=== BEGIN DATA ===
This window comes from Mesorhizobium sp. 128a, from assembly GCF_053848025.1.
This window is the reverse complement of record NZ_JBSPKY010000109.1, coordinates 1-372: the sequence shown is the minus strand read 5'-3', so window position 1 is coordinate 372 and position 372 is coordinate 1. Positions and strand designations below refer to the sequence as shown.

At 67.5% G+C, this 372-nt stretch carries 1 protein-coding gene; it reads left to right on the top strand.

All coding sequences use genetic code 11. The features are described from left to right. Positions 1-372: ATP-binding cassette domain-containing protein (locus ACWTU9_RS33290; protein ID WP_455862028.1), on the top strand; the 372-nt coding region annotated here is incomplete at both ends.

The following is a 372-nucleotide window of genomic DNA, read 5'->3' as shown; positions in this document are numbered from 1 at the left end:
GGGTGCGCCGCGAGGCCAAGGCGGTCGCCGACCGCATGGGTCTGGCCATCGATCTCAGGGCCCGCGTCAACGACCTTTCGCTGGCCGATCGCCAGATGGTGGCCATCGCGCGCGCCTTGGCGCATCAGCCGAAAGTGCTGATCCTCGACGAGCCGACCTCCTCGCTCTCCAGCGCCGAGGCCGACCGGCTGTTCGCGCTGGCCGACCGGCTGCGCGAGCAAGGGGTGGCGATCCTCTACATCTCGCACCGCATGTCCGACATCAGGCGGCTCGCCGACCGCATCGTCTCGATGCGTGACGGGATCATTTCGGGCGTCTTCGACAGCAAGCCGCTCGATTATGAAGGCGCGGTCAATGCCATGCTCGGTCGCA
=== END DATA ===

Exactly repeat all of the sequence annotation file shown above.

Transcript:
This window comes from Mesorhizobium sp. 128a, from assembly GCF_053848025.1.
This window is the reverse complement of record NZ_JBSPKY010000109.1, coordinates 1-372: the sequence shown is the minus strand read 5'-3', so window position 1 is coordinate 372 and position 372 is coordinate 1. Positions and strand designations below refer to the sequence as shown.

At 67.5% G+C, this 372-nt stretch carries 1 protein-coding gene; it reads left to right on the top strand.

All coding sequences use genetic code 11. The features are described from left to right. Positions 1-372: ATP-binding cassette domain-containing protein (locus ACWTU9_RS33290; protein ID WP_455862028.1), on the top strand; the 372-nt coding region annotated here is incomplete at both ends.

The following is a 372-nucleotide window of genomic DNA, read 5'->3' as shown; positions in this document are numbered from 1 at the left end:
GGGTGCGCCGCGAGGCCAAGGCGGTCGCCGACCGCATGGGTCTGGCCATCGATCTCAGGGCCCGCGTCAACGACCTTTCGCTGGCCGATCGCCAGATGGTGGCCATCGCGCGCGCCTTGGCGCATCAGCCGAAAGTGCTGATCCTCGACGAGCCGACCTCCTCGCTCTCCAGCGCCGAGGCCGACCGGCTGTTCGCGCTGGCCGACCGGCTGCGCGAGCAAGGGGTGGCGATCCTCTACATCTCGCACCGCATGTCCGACATCAGGCGGCTCGCCGACCGCATCGTCTCGATGCGTGACGGGATCATTTCGGGCGTCTTCGACAGCAAGCCGCTCGATTATGAAGGCGCGGTCAATGCCATGCTCGGTCGCA